As Amith wondered how can PR firms take the lead? The logic presented by Bahal was very clear. “When thinking sets in, you realise your business is vulnerable and that’s when they will realise that they want the PR firm by their side,” he explained. PR should come out better off because in a time like this, you need crisis communication, internal communication, advocacy with the media and government. We cannot control what is happening outside, but we can control our actions. When one door closes, another opens. When it will come to rebuild business, which will be the second stage, everything will change, he disclosed. But now is the critical time – the “stress test” for business, while smaller businesses have their own problems. David had different problems compared to Goliath!
Smaller firms are reasonably worried about what is going to happen. “I would say, get into the survival mode,” he advised. The most important thing is planning cash. You should look like a necessity for your client. That should be the mindset. Don’t get frozen in fear, it’s time to act and lead. Play the role as communicator, effectively.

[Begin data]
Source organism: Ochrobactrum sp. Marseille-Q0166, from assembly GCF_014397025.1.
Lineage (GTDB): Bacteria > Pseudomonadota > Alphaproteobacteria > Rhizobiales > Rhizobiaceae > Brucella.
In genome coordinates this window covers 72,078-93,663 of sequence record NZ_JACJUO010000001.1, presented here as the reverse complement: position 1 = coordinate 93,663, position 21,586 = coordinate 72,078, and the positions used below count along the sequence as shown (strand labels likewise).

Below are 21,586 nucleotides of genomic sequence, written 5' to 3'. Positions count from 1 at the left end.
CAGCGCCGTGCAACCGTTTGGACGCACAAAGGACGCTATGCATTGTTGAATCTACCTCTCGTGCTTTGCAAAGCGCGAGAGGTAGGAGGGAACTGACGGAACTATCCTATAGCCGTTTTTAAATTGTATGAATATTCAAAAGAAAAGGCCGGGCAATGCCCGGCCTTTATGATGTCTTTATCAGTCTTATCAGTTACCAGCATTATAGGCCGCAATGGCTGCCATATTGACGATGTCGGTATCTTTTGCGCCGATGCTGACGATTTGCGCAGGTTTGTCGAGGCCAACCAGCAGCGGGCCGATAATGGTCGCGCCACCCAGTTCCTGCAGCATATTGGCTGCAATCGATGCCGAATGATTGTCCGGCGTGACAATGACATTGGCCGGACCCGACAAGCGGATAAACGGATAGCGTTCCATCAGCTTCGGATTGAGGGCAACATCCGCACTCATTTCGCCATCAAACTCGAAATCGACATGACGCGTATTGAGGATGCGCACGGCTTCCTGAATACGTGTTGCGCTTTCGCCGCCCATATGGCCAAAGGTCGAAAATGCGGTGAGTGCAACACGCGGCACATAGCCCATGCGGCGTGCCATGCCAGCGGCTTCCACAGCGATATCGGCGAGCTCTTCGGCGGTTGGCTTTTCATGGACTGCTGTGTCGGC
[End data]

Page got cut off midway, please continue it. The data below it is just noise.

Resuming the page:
Mental health – to be tackled
Dealing with mental health was brought up by Amith and Bahal agreed that there was a lot of conversation around this. In fact, this has been around in the PR business, before COVID-19 happened, he observed. Each individual must be cognizant of mental health, and must take charge, and he gave some tips. Be super-busy (work is the therapy); this is the best time to learn (do courses, pick up cooking etc).